The drive down to Laborie, although slow and long, had been a pleasure so we decided to go back the same way and view the sights from a different angle. This time Gilly took photos of the rainforest, we stopped off at Dasheen and drank a Piton (well Gilly did!) between the Pitons, pulled off the road somewhere above Marigot Bay and watched the sunset and even (with a little imagination) saw a green flash! The joy of this route back to Castries was the lack of traffic during the rush hour (on Friday we took over 2 hours to do the Vieux Fort to Castries route and it was hair-raising!). Once back on the familiar route to Rodney Bay we took a quick detour to find out what the strange pyramid building was on the dock at Castries – Alliance Française, in case you’re interested! Strange place to have it but I guess the cruise ship passengers find it helpful but not sure it is easily accessible for anyone else. To make the most of the car we even went to the supermarket on the way home and stocked up with food for the next week! We finally made it back to the car park at 8pm, exactly 12 hours after we had started our little adventure.
On Tuesday James returned from his travels so we were able to get the boat ready to sail for another anchorage. We had a lovely sail down to Marigot Bay on Wednesday with Gilly at the helm for most of the trip. We dropped an anchor in the bay and then took Puddle ashore so that Gilly could have a look around and we could catch up with admin – my computer was supposedly fixed but it was a muddle so I arranged to speak to Martin Vine (Martin’s Helpdesk) in the morning to get everything back to a stage I could manage. We did stop off in Chateau Mygot for a beer on the way back to the boat but sadly no green flash sunset. Maybe green flashes really only happen with a rum in hand? Thursday I spent a lot of time sorting out my computer but the evening was much more fun as we entertained Sonic Boom (Paul) and Amaris (Steve and Sean). Paul had, as usual, managed to sneak in during the night and anchor just in front of us!! This is now the 3rd time! We look forward to waking up somewhere else down the line and finding his lovely Elizabethan parked in front but it won’t be for a while as he is staying north for a little longer. Amaris is a 50’ catamaran with all mod cons but it was interesting to hear that they too had had to fit a wind generator after their Atlantic crossing and, guess what, they too have a Silent Wind and are delighted with it. Theirs is called Windy!!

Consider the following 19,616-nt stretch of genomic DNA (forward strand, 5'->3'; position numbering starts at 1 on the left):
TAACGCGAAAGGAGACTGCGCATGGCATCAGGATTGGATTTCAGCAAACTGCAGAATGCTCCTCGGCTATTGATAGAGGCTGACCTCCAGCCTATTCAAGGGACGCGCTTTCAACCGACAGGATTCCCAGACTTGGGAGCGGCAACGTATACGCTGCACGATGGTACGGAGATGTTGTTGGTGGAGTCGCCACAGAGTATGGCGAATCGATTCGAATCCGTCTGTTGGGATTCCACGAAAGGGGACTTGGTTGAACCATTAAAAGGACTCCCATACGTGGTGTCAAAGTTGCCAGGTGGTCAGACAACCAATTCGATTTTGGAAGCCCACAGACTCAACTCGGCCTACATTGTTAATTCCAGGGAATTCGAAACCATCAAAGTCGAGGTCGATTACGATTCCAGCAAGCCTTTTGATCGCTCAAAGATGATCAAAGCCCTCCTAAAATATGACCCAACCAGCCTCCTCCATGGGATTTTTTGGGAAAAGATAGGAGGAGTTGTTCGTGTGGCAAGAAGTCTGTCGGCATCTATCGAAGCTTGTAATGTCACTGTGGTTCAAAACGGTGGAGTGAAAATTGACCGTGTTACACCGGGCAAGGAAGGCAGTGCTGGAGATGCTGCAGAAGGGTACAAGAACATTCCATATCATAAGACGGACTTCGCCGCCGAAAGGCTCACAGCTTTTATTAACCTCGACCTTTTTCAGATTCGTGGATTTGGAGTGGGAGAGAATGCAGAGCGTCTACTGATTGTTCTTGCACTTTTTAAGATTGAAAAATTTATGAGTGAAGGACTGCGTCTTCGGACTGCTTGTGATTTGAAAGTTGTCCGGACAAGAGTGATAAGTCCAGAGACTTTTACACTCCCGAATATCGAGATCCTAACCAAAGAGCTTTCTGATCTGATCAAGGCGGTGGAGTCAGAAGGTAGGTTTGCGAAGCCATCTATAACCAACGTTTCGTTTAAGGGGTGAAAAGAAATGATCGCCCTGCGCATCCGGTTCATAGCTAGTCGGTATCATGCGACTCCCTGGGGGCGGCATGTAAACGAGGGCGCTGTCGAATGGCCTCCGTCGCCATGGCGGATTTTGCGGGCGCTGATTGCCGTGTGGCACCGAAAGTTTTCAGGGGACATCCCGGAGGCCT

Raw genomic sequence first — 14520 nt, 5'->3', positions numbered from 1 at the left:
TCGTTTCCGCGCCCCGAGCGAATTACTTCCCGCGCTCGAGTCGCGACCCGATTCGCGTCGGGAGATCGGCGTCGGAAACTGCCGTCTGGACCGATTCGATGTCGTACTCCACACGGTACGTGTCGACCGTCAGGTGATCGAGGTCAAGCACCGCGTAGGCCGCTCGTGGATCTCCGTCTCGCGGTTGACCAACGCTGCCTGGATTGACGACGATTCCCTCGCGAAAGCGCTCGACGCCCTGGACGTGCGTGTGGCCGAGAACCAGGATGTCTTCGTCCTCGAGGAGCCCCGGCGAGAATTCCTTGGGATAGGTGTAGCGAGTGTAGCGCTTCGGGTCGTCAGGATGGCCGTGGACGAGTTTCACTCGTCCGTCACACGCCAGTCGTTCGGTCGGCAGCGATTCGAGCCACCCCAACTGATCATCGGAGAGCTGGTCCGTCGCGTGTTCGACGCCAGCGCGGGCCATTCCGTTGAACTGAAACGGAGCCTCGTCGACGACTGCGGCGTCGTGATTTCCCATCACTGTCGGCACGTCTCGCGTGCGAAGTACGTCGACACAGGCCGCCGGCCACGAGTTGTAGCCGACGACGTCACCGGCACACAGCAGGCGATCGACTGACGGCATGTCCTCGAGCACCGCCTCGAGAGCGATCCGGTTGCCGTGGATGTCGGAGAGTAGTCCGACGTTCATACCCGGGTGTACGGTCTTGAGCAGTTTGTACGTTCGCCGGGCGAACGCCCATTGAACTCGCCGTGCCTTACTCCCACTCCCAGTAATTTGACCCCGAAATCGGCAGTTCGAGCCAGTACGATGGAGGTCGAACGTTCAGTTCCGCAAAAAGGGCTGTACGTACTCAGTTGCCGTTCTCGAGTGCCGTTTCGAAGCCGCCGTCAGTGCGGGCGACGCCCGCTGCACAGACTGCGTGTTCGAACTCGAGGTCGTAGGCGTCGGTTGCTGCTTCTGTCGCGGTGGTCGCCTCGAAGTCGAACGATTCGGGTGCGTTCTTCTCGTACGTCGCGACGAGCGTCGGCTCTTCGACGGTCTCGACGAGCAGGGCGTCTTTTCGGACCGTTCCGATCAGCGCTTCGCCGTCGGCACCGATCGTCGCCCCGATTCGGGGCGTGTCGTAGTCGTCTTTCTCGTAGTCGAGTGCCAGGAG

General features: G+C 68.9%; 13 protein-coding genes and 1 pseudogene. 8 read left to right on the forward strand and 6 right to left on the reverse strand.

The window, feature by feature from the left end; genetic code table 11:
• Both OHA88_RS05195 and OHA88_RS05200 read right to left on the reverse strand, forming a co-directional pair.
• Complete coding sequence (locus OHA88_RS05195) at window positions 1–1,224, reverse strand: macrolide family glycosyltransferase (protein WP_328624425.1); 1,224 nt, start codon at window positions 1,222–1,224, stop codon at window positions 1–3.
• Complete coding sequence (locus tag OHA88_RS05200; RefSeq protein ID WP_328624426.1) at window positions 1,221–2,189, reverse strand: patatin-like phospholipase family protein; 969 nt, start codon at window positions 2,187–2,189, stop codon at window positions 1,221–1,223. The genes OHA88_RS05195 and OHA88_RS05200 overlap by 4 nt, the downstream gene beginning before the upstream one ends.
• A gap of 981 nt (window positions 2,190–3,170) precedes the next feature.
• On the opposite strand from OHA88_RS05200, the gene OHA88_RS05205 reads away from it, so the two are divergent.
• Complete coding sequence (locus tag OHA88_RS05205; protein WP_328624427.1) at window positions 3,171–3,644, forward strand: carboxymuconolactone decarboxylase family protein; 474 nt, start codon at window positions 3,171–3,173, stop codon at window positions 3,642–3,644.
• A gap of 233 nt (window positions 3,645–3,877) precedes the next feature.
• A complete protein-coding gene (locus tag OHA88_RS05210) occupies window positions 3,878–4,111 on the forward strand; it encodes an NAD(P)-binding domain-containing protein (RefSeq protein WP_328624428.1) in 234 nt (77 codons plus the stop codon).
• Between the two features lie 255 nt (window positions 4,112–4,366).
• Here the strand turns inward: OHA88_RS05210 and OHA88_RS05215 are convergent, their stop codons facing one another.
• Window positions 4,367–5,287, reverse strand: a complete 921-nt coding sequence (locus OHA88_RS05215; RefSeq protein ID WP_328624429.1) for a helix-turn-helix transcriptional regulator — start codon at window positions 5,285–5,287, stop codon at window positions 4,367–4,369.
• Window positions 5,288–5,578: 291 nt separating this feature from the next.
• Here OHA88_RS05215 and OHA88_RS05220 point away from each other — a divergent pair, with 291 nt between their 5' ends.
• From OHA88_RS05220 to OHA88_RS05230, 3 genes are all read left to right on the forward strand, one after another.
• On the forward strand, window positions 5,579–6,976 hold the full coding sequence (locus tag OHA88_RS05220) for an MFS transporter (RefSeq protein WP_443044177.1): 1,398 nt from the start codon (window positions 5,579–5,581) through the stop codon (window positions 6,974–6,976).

On Friday we sailed down to Soufriere and anchored by Bat Cave. It was rolly but we decided to stay so that we could make the most of the snorkelling. The water was some of the clearest we have seen so far and there were lots to see which was great. On Saturday we went off to see Soufriere Sulphur Springs and the Diamond Falls. We were told the springs opened at 8am which was not quite accurate but it didn’t make any difference as we were allowed into the springs and had a wonderful mud bath before all the tourists arrived and then we paid our money and Tom gave us a tour of the springs. It’s awesome to think that the heat generated to cause the boiling pools of sulphurous mud comes from deep inside the earth. Definitely a geographer’s paradise but not so sure about the long term effects of the smell and sulphurous fumes on the inhabitants of Soufriere (which, incidentally, we are told means sulphur springs. After this visit we caught the bus back into town and walked to the Botanic Gardens and Diamond Falls. The gardens were lush and full of colour unlike Mamiku but there were few species of plant on display and the restaurant was certainly not up to Mamiku standards! The waterfall was very nice but nothing special so I think I have muddled these Diamond Falls with another by the same name in a different country! As you will have noted, a lot of countries have towns and beachs and mountains all named the same which does lead to some confusion! On returning to town we finally had our Roti at Ali’s restaurant – according to our source, the best in town. They were delicious and definitely stood us in good stead for the rest of the day. On returning to the boat we moved across to a mooring buoy under Petite Piton for Gilly’s last night. That’s when the sound of running water was heard …. we had sprung a leak in the freshwater pipe feeding the sink tap. The only reason James had a problem fixing it was the fact that the pipe was an imperial measurement and the valve metric so the pipe was really, really tight on the valve. Although we could get the pipe back on the valve the moment we turned the water pressure back on again it split. Ah well, plans change again …. Sunday will not be the day we venture further south having seen Gilly off to the airport, instead we will be on our way north again to Rodney Bay to buy spare parts!!!